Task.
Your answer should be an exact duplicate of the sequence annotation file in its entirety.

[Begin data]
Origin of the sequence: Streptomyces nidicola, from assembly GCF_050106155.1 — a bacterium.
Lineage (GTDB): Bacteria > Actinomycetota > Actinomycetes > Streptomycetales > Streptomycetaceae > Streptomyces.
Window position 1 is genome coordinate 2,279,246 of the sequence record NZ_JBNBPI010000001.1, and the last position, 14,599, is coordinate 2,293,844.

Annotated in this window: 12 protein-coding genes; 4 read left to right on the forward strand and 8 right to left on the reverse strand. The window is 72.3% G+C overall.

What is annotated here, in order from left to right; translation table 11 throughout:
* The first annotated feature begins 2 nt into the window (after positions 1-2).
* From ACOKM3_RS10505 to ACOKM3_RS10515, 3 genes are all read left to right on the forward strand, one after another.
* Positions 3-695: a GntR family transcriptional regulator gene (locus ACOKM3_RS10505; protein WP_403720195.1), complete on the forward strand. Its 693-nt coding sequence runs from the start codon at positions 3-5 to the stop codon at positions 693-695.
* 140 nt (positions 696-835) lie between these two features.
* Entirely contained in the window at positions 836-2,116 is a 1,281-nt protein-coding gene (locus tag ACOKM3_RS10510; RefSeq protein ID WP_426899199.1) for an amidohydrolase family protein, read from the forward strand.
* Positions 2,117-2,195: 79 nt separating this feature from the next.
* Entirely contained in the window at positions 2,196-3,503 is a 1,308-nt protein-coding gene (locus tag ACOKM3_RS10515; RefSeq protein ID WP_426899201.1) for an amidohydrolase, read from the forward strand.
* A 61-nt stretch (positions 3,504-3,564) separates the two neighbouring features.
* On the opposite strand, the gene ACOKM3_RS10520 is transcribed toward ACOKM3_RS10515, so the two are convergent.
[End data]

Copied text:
Origin of the sequence: Streptomyces nidicola, from assembly GCF_050106155.1 — a bacterium.
Lineage (GTDB): Bacteria > Actinomycetota > Actinomycetes > Streptomycetales > Streptomycetaceae > Streptomyces.
Window position 1 is genome coordinate 2,279,246 of the sequence record NZ_JBNBPI010000001.1, and the last position, 14,599, is coordinate 2,293,844.

Annotated in this window: 12 protein-coding genes; 4 read left to right on the forward strand and 8 right to left on the reverse strand. The window is 72.3% G+C overall.

What is annotated here, in order from left to right; translation table 11 throughout:
* The first annotated feature begins 2 nt into the window (after positions 1-2).
* From ACOKM3_RS10505 to ACOKM3_RS10515, 3 genes are all read left to right on the forward strand, one after another.
* Positions 3-695: a GntR family transcriptional regulator gene (locus ACOKM3_RS10505; protein WP_403720195.1), complete on the forward strand. Its 693-nt coding sequence runs from the start codon at positions 3-5 to the stop codon at positions 693-695.
* 140 nt (positions 696-835) lie between these two features.
* Entirely contained in the window at positions 836-2,116 is a 1,281-nt protein-coding gene (locus tag ACOKM3_RS10510; RefSeq protein ID WP_426899199.1) for an amidohydrolase family protein, read from the forward strand.
* Positions 2,117-2,195: 79 nt separating this feature from the next.
* Entirely contained in the window at positions 2,196-3,503 is a 1,308-nt protein-coding gene (locus tag ACOKM3_RS10515; RefSeq protein ID WP_426899201.1) for an amidohydrolase, read from the forward strand.
* A 61-nt stretch (positions 3,504-3,564) separates the two neighbouring features.
* On the opposite strand, the gene ACOKM3_RS10520 is transcribed toward ACOKM3_RS10515, so the two are convergent.